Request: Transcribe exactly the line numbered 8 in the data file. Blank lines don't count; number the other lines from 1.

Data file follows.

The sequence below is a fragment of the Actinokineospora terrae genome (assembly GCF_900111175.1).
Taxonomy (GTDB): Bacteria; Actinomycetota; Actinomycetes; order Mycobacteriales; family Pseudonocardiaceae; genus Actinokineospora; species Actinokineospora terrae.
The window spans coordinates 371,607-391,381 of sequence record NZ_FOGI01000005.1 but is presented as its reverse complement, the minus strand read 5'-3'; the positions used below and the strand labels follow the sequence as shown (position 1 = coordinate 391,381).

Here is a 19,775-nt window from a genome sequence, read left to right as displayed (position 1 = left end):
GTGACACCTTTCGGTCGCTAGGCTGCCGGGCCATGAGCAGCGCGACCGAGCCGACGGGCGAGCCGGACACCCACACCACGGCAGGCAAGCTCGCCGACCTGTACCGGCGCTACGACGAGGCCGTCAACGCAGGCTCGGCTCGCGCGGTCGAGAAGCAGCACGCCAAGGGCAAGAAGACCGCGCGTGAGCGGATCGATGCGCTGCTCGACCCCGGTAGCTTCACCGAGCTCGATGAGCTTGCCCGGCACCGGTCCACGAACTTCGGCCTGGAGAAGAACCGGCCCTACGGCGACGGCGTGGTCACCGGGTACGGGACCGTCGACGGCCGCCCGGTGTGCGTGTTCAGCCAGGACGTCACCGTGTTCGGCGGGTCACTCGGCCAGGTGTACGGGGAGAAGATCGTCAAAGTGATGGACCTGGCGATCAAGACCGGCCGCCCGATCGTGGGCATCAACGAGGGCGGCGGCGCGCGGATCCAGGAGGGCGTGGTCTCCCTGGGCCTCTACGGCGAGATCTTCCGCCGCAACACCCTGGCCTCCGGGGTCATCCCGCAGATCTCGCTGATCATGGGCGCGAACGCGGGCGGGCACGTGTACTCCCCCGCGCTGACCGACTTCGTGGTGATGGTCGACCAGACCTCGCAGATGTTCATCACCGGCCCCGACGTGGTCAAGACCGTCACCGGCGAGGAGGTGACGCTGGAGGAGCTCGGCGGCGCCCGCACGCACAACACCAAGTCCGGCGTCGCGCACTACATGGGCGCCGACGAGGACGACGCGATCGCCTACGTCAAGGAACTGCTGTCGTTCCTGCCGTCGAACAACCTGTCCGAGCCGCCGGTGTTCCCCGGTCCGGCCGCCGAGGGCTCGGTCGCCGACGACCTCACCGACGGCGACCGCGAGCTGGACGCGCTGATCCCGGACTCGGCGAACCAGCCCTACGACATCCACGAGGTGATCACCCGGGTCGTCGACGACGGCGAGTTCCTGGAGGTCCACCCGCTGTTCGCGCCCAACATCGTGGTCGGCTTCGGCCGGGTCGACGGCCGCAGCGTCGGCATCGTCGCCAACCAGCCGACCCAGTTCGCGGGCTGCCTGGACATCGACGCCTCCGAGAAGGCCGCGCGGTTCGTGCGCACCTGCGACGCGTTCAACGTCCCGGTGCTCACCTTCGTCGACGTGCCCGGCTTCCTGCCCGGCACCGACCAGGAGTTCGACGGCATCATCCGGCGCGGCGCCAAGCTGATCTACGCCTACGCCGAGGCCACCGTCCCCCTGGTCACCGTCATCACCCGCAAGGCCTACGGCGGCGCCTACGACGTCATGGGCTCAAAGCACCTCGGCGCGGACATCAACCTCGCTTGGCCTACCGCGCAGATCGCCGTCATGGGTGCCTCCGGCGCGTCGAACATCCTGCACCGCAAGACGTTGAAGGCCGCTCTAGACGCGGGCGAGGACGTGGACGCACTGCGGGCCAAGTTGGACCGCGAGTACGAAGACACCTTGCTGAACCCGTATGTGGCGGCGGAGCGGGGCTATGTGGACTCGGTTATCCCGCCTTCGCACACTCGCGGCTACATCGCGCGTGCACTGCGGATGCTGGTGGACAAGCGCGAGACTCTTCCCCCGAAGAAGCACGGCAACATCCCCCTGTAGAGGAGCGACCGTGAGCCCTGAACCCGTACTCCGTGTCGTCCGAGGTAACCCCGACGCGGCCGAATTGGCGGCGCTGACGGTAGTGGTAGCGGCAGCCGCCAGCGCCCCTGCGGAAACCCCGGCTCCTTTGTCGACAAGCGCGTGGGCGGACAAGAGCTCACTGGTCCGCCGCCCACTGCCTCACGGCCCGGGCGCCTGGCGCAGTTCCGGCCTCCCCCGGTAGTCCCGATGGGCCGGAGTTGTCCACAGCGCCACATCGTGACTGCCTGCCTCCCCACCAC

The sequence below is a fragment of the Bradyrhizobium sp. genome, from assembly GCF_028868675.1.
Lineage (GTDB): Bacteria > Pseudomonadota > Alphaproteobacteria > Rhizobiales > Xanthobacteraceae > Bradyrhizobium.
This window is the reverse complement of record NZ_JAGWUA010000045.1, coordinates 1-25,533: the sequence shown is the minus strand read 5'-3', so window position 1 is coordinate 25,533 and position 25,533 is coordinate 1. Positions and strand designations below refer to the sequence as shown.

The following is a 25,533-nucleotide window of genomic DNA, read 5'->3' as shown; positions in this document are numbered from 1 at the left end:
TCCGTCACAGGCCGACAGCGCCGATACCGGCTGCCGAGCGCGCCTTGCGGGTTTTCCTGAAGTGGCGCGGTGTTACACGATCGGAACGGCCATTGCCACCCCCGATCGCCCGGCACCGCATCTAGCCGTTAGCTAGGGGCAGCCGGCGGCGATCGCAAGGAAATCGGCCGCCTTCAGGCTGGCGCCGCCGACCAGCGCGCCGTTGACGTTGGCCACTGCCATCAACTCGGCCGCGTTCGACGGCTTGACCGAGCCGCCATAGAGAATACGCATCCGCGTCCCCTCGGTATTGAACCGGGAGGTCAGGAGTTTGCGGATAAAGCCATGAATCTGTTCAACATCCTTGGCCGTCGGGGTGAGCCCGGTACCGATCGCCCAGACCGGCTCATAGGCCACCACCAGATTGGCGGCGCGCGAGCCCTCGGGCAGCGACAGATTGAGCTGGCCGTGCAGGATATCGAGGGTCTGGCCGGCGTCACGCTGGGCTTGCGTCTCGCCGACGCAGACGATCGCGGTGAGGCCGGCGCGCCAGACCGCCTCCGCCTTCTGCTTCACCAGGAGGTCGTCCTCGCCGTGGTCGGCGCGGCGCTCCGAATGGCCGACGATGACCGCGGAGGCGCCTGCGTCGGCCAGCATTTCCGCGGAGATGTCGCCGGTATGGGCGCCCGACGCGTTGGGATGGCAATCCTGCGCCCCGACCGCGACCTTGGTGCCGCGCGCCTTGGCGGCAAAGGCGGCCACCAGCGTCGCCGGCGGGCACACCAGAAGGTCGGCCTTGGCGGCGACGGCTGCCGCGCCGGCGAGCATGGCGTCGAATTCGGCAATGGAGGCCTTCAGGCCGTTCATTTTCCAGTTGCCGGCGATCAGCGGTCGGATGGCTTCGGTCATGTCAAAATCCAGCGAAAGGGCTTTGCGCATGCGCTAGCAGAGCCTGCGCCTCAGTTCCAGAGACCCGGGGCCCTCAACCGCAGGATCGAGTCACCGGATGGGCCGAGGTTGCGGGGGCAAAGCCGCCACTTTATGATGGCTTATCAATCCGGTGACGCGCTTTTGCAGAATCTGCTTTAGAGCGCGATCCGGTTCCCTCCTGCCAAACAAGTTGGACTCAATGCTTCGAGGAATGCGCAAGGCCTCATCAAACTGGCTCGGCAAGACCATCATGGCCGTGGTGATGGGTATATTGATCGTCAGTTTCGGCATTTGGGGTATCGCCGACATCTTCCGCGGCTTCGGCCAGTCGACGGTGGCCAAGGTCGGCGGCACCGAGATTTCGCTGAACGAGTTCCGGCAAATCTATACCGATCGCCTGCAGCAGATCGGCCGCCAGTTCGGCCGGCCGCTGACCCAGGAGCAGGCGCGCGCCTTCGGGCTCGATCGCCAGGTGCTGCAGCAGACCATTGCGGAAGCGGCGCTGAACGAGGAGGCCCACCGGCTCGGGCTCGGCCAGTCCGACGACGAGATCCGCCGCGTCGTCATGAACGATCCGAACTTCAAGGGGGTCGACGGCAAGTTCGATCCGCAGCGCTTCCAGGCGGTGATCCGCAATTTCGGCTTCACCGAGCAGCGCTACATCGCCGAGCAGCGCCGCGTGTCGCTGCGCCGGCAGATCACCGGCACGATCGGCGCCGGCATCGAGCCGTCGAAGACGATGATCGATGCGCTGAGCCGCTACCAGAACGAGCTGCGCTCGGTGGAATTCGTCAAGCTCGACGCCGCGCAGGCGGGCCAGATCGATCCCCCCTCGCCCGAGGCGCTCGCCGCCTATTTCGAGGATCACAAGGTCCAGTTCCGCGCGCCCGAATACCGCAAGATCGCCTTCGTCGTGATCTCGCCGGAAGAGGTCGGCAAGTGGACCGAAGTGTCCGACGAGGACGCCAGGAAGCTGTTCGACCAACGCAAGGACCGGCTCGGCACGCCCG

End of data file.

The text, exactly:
This window is the reverse complement of record NZ_JAGWUA010000045.1, coordinates 1-25,533: the sequence shown is the minus strand read 5'-3', so window position 1 is coordinate 25,533 and position 25,533 is coordinate 1. Positions and strand designations below refer to the sequence as shown.